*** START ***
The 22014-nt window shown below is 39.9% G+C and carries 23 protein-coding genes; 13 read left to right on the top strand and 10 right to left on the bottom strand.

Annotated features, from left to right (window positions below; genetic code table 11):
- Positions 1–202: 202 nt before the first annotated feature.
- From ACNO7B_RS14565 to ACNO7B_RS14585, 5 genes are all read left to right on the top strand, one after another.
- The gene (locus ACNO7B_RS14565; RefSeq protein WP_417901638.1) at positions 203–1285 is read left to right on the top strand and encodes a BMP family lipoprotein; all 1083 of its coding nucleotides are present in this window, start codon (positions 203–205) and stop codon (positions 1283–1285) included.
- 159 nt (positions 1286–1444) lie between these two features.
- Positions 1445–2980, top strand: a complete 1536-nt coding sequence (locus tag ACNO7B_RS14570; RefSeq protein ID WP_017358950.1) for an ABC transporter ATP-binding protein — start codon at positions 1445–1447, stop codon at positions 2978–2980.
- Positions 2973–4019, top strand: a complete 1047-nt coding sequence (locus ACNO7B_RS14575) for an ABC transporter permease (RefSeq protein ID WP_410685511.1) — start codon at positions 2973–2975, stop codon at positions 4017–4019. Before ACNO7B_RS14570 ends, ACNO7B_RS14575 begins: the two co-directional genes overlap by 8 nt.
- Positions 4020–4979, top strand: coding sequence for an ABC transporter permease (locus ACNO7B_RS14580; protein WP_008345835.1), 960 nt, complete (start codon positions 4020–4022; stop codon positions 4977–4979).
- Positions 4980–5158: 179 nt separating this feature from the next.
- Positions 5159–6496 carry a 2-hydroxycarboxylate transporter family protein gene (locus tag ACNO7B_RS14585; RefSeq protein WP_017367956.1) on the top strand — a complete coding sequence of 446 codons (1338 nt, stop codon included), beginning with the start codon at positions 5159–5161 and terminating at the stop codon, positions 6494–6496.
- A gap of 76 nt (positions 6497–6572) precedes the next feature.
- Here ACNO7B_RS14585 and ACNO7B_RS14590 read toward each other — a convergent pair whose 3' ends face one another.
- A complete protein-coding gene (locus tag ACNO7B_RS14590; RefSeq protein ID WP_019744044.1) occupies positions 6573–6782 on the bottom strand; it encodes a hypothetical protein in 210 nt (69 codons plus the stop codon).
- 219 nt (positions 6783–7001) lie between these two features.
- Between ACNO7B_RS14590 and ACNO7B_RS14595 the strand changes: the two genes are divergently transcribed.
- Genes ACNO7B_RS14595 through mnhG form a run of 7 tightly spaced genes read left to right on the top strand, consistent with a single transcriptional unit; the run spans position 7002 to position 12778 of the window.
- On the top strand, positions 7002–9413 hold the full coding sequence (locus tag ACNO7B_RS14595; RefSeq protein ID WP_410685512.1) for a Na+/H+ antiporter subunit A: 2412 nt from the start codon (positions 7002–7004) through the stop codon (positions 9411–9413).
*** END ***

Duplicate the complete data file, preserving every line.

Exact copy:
The 22014-nt window shown below is 39.9% G+C and carries 23 protein-coding genes; 13 read left to right on the top strand and 10 right to left on the bottom strand.

Annotated features, from left to right (window positions below; genetic code table 11):
- Positions 1–202: 202 nt before the first annotated feature.
- From ACNO7B_RS14565 to ACNO7B_RS14585, 5 genes are all read left to right on the top strand, one after another.
- The gene (locus ACNO7B_RS14565; RefSeq protein WP_417901638.1) at positions 203–1285 is read left to right on the top strand and encodes a BMP family lipoprotein; all 1083 of its coding nucleotides are present in this window, start codon (positions 203–205) and stop codon (positions 1283–1285) included.
- 159 nt (positions 1286–1444) lie between these two features.
- Positions 1445–2980, top strand: a complete 1536-nt coding sequence (locus tag ACNO7B_RS14570; RefSeq protein ID WP_017358950.1) for an ABC transporter ATP-binding protein — start codon at positions 1445–1447, stop codon at positions 2978–2980.
- Positions 2973–4019, top strand: a complete 1047-nt coding sequence (locus ACNO7B_RS14575) for an ABC transporter permease (RefSeq protein ID WP_410685511.1) — start codon at positions 2973–2975, stop codon at positions 4017–4019. Before ACNO7B_RS14570 ends, ACNO7B_RS14575 begins: the two co-directional genes overlap by 8 nt.
- Positions 4020–4979, top strand: coding sequence for an ABC transporter permease (locus ACNO7B_RS14580; protein WP_008345835.1), 960 nt, complete (start codon positions 4020–4022; stop codon positions 4977–4979).
- Positions 4980–5158: 179 nt separating this feature from the next.
- Positions 5159–6496 carry a 2-hydroxycarboxylate transporter family protein gene (locus tag ACNO7B_RS14585; RefSeq protein WP_017367956.1) on the top strand — a complete coding sequence of 446 codons (1338 nt, stop codon included), beginning with the start codon at positions 5159–5161 and terminating at the stop codon, positions 6494–6496.
- A gap of 76 nt (positions 6497–6572) precedes the next feature.
- Here ACNO7B_RS14585 and ACNO7B_RS14590 read toward each other — a convergent pair whose 3' ends face one another.
- A complete protein-coding gene (locus tag ACNO7B_RS14590; RefSeq protein ID WP_019744044.1) occupies positions 6573–6782 on the bottom strand; it encodes a hypothetical protein in 210 nt (69 codons plus the stop codon).
- 219 nt (positions 6783–7001) lie between these two features.
- Between ACNO7B_RS14590 and ACNO7B_RS14595 the strand changes: the two genes are divergently transcribed.
- Genes ACNO7B_RS14595 through mnhG form a run of 7 tightly spaced genes read left to right on the top strand, consistent with a single transcriptional unit; the run spans position 7002 to position 12778 of the window.
- On the top strand, positions 7002–9413 hold the full coding sequence (locus tag ACNO7B_RS14595; RefSeq protein ID WP_410685512.1) for a Na+/H+ antiporter subunit A: 2412 nt from the start codon (positions 7002–7004) through the stop codon (positions 9411–9413).